Dead Outlaw at the Minetta Lane Theatre

The Crew from Band's Visit Reunites

By: - Mar 29, 2024

Dead Outlaw is Audible’s latest production at the Minetta Lane Theatre in New York. The band is central on stage from start to finish. We enter the world of a rocking hoe-down celebrating life after death.  

Composer David Yazbek heard the story of Elmer McCurdy decades ago.  It haunted him.  He was able to re-assemble the team from award-winning Band's Visit to bring McCurdy’s mummy to life.  

Today we find it quite natural to stare at stone and metal statues and visit waxed figures in museums.  Yet there was a time in America when freak shows attracted the masses.  We stared at Lloyd Suh’s Chinese lady at the Public Theater.  She was alive.  Bradley Cooper’s descent in Nightmare Alley is live.  While Andrew Durand (Elmer) does not come to life after he is killed in a hayloft with a single bullet, the actor actually plays the mummy for 40 minutes.  You keep wondering if he is a mummy.   He is.   

The opening is deceptively lovely.  Elmer is on top of a railway car, staring at the stars and singing a hymn to riding the rails.  Yet quickly we are in the midst of complex life on the ground with co-composer Erik Della Penna strumming his guitar.  

The band is on a slight riser, inserted onto the stage and dominant.  Most of the dramatic action takes place on stage floor level to the right.  Quickly Elmer is pictured in his Maine home, quietly sitting at a table, but erupting volcanically when he is disturbed or crossed.  We get it.  This attractive young man is capable of doing anything when incited.  

From the start the music is wonderful. Audible produces recordings of its shows and this one is well worth getting.  Yet it is the use of language, which phenom Itamar Moses wrote, that grabs your attention.  It is minimal, but descriptive, rocking between narrative told by various cast members and live dialogue, as Elmer gets off the train in towns going ever further westward and becomes part of each community.   He starts in his trained profession of plumber but can’t help messing that up. Without blinking, he leaves behind a local girl who’s fallen for him. Julia Knitel is like Laura Ingalls Wilder, wonderful as the only woman in this wild west.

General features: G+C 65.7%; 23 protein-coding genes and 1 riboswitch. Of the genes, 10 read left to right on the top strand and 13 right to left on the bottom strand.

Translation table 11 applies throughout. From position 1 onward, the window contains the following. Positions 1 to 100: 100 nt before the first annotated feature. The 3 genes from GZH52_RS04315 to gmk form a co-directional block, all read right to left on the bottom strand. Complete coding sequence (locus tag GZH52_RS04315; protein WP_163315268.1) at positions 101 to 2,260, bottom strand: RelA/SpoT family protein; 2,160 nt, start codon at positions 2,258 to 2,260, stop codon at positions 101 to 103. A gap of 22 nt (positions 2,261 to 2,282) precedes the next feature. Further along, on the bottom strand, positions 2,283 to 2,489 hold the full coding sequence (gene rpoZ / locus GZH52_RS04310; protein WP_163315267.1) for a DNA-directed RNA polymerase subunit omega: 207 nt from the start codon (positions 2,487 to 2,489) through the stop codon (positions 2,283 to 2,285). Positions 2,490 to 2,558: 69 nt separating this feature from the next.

Elmer’s efforts as a bank robber and then holding up railroads are hilariously inept.  If you’re going to be an outlaw, star at it.  

No one can be found to pay the mortuary bills when his body is brought in. Elmer’s future life as a mummy launches. The original mortician shoots him up with arsenic, a preservative.  While this part of the show isn't as developed as the initial Elmer- live story, it has possibilities. Thom Sesma as the coroner Thomas Naguchi is a marvel to watch. You wait for each entirely original physical gesture to erupt. The music continually engages.

Now playing at the Minetta Lane.  A hoot.  And country is in. Beyonce’s latest album is Cowboy Carter. So is life after death.  Harvard has just removed a book binding made of human skin.  Certainly the show is worth a listen and then some. It could transfer to a larger venue after its limited run through April 14.  Tickets here.